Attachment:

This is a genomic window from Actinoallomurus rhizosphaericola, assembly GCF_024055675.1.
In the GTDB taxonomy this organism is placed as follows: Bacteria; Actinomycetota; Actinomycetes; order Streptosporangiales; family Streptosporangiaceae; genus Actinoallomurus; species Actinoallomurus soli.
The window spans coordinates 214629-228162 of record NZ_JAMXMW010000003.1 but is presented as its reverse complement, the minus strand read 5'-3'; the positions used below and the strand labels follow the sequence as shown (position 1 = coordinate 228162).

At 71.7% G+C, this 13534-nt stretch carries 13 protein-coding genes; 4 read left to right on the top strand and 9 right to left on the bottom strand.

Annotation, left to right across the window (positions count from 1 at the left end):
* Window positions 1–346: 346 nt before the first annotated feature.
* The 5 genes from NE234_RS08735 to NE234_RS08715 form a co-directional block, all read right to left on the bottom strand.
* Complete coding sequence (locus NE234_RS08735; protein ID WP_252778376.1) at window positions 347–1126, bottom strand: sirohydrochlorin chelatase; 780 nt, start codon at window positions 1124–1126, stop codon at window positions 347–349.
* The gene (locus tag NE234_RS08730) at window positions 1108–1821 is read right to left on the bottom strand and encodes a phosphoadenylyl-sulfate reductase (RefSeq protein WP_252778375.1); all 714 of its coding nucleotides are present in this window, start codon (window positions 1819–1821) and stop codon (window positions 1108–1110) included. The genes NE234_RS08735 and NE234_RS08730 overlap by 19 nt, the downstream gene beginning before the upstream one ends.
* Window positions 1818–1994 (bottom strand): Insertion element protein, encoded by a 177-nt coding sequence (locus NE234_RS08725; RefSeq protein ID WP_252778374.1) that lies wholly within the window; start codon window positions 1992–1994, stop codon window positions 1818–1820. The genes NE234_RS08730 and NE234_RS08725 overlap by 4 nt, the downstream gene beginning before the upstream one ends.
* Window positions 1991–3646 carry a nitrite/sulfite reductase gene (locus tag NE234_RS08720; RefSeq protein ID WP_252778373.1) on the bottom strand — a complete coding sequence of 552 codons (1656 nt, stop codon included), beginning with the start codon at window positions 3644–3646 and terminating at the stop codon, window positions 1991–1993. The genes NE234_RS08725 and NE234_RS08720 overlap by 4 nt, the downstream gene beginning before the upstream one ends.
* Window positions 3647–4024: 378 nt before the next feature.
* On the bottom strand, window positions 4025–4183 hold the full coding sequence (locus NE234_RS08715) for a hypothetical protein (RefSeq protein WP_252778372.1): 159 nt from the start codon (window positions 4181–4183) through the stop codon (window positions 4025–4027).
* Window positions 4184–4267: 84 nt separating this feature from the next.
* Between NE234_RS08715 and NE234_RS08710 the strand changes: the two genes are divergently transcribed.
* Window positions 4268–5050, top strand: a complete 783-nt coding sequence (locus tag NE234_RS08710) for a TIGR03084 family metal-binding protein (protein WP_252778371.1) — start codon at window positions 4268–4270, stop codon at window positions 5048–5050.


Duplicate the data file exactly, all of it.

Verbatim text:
This is a genomic window from Actinoallomurus rhizosphaericola, assembly GCF_024055675.1.
In the GTDB taxonomy this organism is placed as follows: Bacteria; Actinomycetota; Actinomycetes; order Streptosporangiales; family Streptosporangiaceae; genus Actinoallomurus; species Actinoallomurus soli.
The window spans coordinates 214629-228162 of record NZ_JAMXMW010000003.1 but is presented as its reverse complement, the minus strand read 5'-3'; the positions used below and the strand labels follow the sequence as shown (position 1 = coordinate 228162).

At 71.7% G+C, this 13534-nt stretch carries 13 protein-coding genes; 4 read left to right on the top strand and 9 right to left on the bottom strand.

Annotation, left to right across the window (positions count from 1 at the left end):
* Window positions 1–346: 346 nt before the first annotated feature.
* The 5 genes from NE234_RS08735 to NE234_RS08715 form a co-directional block, all read right to left on the bottom strand.
* Complete coding sequence (locus NE234_RS08735; protein ID WP_252778376.1) at window positions 347–1126, bottom strand: sirohydrochlorin chelatase; 780 nt, start codon at window positions 1124–1126, stop codon at window positions 347–349.
* The gene (locus tag NE234_RS08730) at window positions 1108–1821 is read right to left on the bottom strand and encodes a phosphoadenylyl-sulfate reductase (RefSeq protein WP_252778375.1); all 714 of its coding nucleotides are present in this window, start codon (window positions 1819–1821) and stop codon (window positions 1108–1110) included. The genes NE234_RS08735 and NE234_RS08730 overlap by 19 nt, the downstream gene beginning before the upstream one ends.
* Window positions 1818–1994 (bottom strand): Insertion element protein, encoded by a 177-nt coding sequence (locus NE234_RS08725; RefSeq protein ID WP_252778374.1) that lies wholly within the window; start codon window positions 1992–1994, stop codon window positions 1818–1820. The genes NE234_RS08730 and NE234_RS08725 overlap by 4 nt, the downstream gene beginning before the upstream one ends.
* Window positions 1991–3646 carry a nitrite/sulfite reductase gene (locus tag NE234_RS08720; RefSeq protein ID WP_252778373.1) on the bottom strand — a complete coding sequence of 552 codons (1656 nt, stop codon included), beginning with the start codon at window positions 3644–3646 and terminating at the stop codon, window positions 1991–1993. The genes NE234_RS08725 and NE234_RS08720 overlap by 4 nt, the downstream gene beginning before the upstream one ends.
* Window positions 3647–4024: 378 nt before the next feature.
* On the bottom strand, window positions 4025–4183 hold the full coding sequence (locus NE234_RS08715) for a hypothetical protein (RefSeq protein WP_252778372.1): 159 nt from the start codon (window positions 4181–4183) through the stop codon (window positions 4025–4027).
* Window positions 4184–4267: 84 nt separating this feature from the next.
* Between NE234_RS08715 and NE234_RS08710 the strand changes: the two genes are divergently transcribed.
* Window positions 4268–5050, top strand: a complete 783-nt coding sequence (locus tag NE234_RS08710) for a TIGR03084 family metal-binding protein (protein WP_252778371.1) — start codon at window positions 4268–4270, stop codon at window positions 5048–5050.